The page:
There are 5 rational pirates, A, B, C, D and E. They find 100 gold coins. They must decide how to distribute them.
The pirates have a strict order of seniority: A is superior to B, who is superior to C, who is superior to D, who is superior to E.
The pirate world's rules of distribution are thus: that the most senior pirate should propose a distribution of coins. The pirates, including the proposer, then vote on whether to accept this distribution. If the proposed allocation is approved by a majority or a tie vote, it happens. If not, the proposer is thrown overboard from the pirate ship and dies, and the next most senior pirate makes a new proposal to begin the system again.
Pirates base their decisions on three factors. First of all, each pirate wants to survive. Second, given survival, each pirate wants to maximize the number of gold coins he receives. Third, each pirate would prefer to throw another overboard, if all other results would otherwise be equal. The pirates do not trust each other, and will neither make nor honor any promises between pirates apart from the main proposal.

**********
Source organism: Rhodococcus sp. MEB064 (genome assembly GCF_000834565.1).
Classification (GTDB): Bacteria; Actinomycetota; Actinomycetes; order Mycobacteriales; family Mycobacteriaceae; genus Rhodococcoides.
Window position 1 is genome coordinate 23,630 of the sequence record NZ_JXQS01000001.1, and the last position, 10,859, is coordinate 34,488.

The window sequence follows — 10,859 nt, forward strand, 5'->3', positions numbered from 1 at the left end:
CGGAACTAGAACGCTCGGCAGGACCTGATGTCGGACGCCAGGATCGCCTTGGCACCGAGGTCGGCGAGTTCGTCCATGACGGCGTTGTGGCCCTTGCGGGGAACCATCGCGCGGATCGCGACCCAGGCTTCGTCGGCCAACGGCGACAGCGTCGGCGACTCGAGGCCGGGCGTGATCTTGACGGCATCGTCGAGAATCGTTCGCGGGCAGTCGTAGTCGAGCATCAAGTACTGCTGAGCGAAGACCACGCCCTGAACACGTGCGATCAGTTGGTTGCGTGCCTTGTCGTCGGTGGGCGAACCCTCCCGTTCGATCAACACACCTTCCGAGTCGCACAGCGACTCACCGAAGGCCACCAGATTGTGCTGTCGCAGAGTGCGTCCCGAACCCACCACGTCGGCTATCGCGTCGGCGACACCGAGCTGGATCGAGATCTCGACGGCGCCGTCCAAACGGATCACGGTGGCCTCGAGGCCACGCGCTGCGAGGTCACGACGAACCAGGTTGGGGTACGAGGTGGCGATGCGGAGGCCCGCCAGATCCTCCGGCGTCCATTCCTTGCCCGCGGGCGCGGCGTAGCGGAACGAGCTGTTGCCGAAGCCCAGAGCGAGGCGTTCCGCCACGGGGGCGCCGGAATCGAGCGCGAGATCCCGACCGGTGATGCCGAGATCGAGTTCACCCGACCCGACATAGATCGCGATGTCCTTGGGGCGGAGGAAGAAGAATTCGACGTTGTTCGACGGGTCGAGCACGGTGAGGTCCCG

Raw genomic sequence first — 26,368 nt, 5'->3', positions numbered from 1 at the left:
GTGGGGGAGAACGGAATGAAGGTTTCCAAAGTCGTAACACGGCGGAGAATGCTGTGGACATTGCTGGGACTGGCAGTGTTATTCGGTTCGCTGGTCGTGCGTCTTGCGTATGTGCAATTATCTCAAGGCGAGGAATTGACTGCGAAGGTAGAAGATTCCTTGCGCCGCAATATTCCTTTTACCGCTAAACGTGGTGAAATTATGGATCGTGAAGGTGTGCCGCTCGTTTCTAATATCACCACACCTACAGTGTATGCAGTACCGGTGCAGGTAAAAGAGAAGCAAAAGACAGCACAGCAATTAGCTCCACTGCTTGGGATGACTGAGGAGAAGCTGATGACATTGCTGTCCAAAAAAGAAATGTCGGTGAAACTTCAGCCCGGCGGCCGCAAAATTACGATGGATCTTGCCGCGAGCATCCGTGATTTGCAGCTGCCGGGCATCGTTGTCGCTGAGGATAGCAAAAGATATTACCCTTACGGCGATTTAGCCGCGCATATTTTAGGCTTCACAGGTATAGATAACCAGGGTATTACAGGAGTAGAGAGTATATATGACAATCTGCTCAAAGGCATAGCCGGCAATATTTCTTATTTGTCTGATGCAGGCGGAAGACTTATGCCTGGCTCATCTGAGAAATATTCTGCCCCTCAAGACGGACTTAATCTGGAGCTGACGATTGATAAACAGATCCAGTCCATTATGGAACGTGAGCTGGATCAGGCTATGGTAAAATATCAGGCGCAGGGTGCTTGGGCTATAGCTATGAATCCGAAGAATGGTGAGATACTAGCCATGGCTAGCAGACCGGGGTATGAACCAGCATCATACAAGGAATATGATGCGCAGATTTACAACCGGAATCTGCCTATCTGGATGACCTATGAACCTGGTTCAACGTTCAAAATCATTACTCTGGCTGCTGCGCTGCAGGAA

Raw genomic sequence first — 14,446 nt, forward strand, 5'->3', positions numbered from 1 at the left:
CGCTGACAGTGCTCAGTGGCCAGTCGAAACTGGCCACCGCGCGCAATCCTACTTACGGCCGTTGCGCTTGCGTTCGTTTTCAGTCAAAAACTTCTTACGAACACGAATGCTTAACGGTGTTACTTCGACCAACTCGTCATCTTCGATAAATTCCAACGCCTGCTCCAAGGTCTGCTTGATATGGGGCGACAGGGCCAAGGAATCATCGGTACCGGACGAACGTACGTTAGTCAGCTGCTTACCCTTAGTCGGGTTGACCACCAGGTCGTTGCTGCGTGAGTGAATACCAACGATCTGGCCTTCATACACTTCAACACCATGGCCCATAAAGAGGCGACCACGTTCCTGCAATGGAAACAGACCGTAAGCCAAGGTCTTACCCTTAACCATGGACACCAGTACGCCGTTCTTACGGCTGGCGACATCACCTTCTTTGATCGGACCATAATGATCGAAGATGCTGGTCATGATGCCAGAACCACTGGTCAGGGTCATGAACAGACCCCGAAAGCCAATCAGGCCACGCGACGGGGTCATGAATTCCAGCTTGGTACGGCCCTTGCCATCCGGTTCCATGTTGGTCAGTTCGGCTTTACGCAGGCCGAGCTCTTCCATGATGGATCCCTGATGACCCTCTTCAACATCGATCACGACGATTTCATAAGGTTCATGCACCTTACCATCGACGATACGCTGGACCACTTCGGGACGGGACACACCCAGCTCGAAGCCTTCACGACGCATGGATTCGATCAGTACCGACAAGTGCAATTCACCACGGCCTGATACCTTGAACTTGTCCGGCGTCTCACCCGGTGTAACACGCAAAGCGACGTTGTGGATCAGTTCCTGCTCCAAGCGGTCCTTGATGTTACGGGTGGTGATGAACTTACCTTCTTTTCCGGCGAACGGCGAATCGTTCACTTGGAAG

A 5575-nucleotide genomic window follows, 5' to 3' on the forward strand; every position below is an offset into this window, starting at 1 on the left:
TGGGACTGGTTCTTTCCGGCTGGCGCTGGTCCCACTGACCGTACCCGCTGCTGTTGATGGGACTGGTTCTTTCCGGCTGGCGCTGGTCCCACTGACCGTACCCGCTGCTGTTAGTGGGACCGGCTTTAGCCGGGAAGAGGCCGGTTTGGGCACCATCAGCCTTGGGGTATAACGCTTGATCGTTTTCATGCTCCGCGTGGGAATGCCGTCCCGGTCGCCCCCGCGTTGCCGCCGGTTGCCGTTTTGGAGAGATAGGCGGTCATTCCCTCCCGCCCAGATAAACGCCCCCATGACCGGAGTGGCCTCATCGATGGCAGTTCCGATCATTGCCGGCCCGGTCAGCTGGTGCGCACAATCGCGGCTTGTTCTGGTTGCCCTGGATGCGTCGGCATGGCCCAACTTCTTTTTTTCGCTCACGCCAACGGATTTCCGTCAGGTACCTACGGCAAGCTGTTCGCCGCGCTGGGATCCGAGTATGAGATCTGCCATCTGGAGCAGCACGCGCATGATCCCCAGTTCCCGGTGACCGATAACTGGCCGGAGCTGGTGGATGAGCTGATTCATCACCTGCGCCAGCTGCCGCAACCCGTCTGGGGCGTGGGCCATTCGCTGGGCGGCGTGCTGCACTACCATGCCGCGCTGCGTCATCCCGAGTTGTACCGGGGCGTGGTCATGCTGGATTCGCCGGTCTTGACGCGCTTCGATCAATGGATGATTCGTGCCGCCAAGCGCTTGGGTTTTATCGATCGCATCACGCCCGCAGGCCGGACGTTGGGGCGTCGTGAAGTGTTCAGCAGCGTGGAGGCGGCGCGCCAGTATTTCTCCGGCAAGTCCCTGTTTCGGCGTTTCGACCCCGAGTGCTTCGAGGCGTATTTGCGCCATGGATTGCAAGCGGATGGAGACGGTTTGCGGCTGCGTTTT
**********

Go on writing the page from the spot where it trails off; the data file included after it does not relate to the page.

What distribution of coins will be proposed by pirate A so that the offer is approved?
An astronomer, a physicist and a mathematician (it is said) were holidaying in Scotland. Glancing from a train window, they observed a black sheep in the middle of a field.
"How interesting," observed the astronomer, "all scottish sheep are black!"
To which the physicist responded, "No, no! Some Scottish sheep are black!"
The mathematician gazed heavenward in supplication, and then intoned, "In Scotland there exists at least one field, containing at least one sheep, at least one side of which is black."